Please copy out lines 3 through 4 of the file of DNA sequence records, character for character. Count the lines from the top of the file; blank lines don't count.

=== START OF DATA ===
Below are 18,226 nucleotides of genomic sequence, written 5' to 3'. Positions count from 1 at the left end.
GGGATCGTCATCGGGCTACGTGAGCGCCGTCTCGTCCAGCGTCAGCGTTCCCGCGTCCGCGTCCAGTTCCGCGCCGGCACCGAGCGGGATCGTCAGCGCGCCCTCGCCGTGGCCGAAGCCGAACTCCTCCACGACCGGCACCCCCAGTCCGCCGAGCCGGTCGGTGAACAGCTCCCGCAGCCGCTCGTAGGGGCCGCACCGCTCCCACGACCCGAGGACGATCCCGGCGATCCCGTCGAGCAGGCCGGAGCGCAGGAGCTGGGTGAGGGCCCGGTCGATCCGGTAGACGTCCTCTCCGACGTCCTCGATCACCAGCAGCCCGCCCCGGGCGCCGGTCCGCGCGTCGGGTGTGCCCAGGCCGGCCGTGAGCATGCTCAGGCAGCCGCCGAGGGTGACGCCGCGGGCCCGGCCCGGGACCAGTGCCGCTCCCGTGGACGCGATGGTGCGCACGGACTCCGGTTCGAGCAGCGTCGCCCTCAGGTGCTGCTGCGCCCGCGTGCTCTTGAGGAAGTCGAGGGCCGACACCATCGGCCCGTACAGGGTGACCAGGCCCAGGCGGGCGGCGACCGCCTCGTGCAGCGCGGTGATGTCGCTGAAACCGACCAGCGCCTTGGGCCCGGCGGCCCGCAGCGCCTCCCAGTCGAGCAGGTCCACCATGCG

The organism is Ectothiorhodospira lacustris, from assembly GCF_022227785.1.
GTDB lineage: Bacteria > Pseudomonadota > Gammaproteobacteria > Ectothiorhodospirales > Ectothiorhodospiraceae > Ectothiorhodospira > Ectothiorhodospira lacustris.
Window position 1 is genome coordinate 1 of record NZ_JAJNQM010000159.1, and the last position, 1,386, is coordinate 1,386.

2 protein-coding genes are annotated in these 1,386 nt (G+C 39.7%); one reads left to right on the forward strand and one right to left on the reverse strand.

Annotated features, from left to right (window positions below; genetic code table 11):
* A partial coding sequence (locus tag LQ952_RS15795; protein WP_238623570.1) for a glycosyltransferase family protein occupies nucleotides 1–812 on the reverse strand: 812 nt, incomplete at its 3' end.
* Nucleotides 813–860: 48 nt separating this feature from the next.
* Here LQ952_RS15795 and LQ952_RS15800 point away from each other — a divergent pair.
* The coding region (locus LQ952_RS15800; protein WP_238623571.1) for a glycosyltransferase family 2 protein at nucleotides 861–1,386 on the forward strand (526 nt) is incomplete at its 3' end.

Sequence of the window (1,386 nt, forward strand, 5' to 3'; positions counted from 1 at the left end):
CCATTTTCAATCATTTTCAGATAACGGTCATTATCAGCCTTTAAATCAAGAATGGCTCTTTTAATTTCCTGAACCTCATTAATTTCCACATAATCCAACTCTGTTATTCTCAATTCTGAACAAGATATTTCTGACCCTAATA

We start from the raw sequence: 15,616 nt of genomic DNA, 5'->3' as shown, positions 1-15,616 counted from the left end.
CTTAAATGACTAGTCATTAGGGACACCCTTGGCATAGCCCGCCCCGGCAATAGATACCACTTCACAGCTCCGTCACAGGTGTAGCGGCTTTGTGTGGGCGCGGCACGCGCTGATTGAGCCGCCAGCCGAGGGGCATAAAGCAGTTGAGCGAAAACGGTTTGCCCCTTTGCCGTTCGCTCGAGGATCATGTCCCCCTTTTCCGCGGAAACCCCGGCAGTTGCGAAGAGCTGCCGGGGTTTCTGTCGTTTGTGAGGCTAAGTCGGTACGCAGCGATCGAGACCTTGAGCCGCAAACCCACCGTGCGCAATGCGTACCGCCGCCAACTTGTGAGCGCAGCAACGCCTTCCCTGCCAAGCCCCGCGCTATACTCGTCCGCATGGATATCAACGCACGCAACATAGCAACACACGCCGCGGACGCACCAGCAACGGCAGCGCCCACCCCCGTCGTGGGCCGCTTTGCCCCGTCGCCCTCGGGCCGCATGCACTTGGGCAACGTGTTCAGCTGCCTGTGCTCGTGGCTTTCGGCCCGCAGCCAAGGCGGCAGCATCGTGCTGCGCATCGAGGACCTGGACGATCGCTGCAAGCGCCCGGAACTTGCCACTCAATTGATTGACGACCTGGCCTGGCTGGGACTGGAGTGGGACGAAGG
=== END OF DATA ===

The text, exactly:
The organism is Ectothiorhodospira lacustris, from assembly GCF_022227785.1.
GTDB lineage: Bacteria > Pseudomonadota > Gammaproteobacteria > Ectothiorhodospirales > Ectothiorhodospiraceae > Ectothiorhodospira > Ectothiorhodospira lacustris.